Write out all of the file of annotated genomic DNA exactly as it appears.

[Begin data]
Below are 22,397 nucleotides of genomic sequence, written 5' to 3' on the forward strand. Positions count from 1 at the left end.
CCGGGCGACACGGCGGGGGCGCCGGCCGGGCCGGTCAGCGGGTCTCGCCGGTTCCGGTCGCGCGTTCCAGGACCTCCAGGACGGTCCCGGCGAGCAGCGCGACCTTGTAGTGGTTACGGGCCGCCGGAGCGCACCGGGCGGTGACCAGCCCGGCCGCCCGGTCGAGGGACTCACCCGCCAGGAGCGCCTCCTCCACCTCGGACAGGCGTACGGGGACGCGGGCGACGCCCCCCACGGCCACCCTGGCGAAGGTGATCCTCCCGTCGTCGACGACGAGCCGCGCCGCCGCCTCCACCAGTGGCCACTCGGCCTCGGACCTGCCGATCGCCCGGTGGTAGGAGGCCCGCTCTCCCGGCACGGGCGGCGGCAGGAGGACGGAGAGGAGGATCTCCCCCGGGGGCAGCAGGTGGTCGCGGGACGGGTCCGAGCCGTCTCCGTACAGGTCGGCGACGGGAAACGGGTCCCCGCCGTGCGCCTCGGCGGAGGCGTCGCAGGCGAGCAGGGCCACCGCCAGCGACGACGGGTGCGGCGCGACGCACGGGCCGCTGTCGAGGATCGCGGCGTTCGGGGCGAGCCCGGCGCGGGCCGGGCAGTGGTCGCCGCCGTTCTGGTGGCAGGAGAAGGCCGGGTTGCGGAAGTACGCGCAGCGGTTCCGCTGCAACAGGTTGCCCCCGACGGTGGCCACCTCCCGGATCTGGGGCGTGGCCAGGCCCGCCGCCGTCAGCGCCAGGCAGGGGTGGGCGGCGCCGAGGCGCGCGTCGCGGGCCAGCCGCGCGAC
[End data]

Below are 22,397 nucleotides of genomic sequence, written 5' to 3' on the forward strand. Positions count from 1 at the left end.
CCGGGCGACACGGCGGGGGCGCCGGCCGGGCCGGTCAGCGGGTCTCGCCGGTTCCGGTCGCGCGTTCCAGGACCTCCAGGACGGTCCCGGCGAGCAGCGCGACCTTGTAGTGGTTACGGGCCGCCGGAGCGCACCGGGCGGTGACCAGCCCGGCCGCCCGGTCGAGGGACTCACCCGCCAGGAGCGCCTCCTCCACCTCGGACAGGCGTACGGGGACGCGGGCGACGCCCCCCACGGCCACCCTGGCGAAGGTGATCCTCCCGTCGTCGACGACGAGCCGCGCCGCCGCCTCCACCAGTGGCCACTCGGCCTCGGACCTGCCGATCGCCCGGTGGTAGGAGGCCCGCTCTCCCGGCACGGGCGGCGGCAGGAGGACGGAGAGGAGGATCTCCCCCGGGGGCAGCAGGTGGTCGCGGGACGGGTCCGAGCCGTCTCCGTACAGGTCGGCGACGGGAAACGGGTCCCCGCCGTGCGCCTCGGCGGAGGCGTCGCAGGCGAGCAGGGCCACCGCCAGCGACGACGGGTGCGGCGCGACGCACGGGCCGCTGTCGAGGATCGCGGCGTTCGGGGCGAGCCCGGCGCGGGCCGGGCAGTGGTCGCCGCCGTTCTGGTGGCAGGAGAAGGCCGGGTTGCGGAAGTACGCGCAGCGGTTCCGCTGCAACAGGTTGCCCCCGACGGTGGCCACCTCCCGGATCTGGGGCGTGGCCAGGCCCGCCGCCGTCAGCGCCAGGCAGGGGTGGGCGGCGCCGAGGCGCGCGTCGCGGGCCAGCCGCGCGAC